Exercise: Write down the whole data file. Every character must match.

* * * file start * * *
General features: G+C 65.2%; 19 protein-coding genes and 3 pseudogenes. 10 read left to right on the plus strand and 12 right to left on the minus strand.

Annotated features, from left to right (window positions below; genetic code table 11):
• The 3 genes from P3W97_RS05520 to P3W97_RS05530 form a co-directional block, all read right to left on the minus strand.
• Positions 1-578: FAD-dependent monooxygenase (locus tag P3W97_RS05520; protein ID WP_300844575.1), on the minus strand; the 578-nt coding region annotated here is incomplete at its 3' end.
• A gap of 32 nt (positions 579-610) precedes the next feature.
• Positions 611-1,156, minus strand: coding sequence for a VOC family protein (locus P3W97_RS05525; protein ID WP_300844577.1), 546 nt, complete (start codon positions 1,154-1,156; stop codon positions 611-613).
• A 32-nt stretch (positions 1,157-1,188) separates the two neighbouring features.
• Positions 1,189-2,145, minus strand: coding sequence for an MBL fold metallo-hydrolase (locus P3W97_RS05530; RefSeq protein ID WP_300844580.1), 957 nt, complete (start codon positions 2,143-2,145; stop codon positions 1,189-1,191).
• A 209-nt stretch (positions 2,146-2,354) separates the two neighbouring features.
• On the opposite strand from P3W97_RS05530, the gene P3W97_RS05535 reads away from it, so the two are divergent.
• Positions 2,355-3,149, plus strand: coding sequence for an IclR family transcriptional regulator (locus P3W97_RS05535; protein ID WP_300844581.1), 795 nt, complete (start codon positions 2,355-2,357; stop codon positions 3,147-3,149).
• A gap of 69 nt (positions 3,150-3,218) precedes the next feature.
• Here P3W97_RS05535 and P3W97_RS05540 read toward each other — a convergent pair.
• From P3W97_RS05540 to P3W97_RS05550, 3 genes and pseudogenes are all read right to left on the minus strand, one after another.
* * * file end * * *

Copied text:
General features: G+C 65.2%; 19 protein-coding genes and 3 pseudogenes. 10 read left to right on the plus strand and 12 right to left on the minus strand.

Annotated features, from left to right (window positions below; genetic code table 11):
• The 3 genes from P3W97_RS05520 to P3W97_RS05530 form a co-directional block, all read right to left on the minus strand.
• Positions 1-578: FAD-dependent monooxygenase (locus tag P3W97_RS05520; protein ID WP_300844575.1), on the minus strand; the 578-nt coding region annotated here is incomplete at its 3' end.
• A gap of 32 nt (positions 579-610) precedes the next feature.
• Positions 611-1,156, minus strand: coding sequence for a VOC family protein (locus P3W97_RS05525; protein ID WP_300844577.1), 546 nt, complete (start codon positions 1,154-1,156; stop codon positions 611-613).
• A 32-nt stretch (positions 1,157-1,188) separates the two neighbouring features.
• Positions 1,189-2,145, minus strand: coding sequence for an MBL fold metallo-hydrolase (locus P3W97_RS05530; RefSeq protein ID WP_300844580.1), 957 nt, complete (start codon positions 2,143-2,145; stop codon positions 1,189-1,191).
• A 209-nt stretch (positions 2,146-2,354) separates the two neighbouring features.
• On the opposite strand from P3W97_RS05530, the gene P3W97_RS05535 reads away from it, so the two are divergent.
• Positions 2,355-3,149, plus strand: coding sequence for an IclR family transcriptional regulator (locus P3W97_RS05535; protein ID WP_300844581.1), 795 nt, complete (start codon positions 2,355-2,357; stop codon positions 3,147-3,149).
• A gap of 69 nt (positions 3,150-3,218) precedes the next feature.
• Here P3W97_RS05535 and P3W97_RS05540 read toward each other — a convergent pair.
• From P3W97_RS05540 to P3W97_RS05550, 3 genes and pseudogenes are all read right to left on the minus strand, one after another.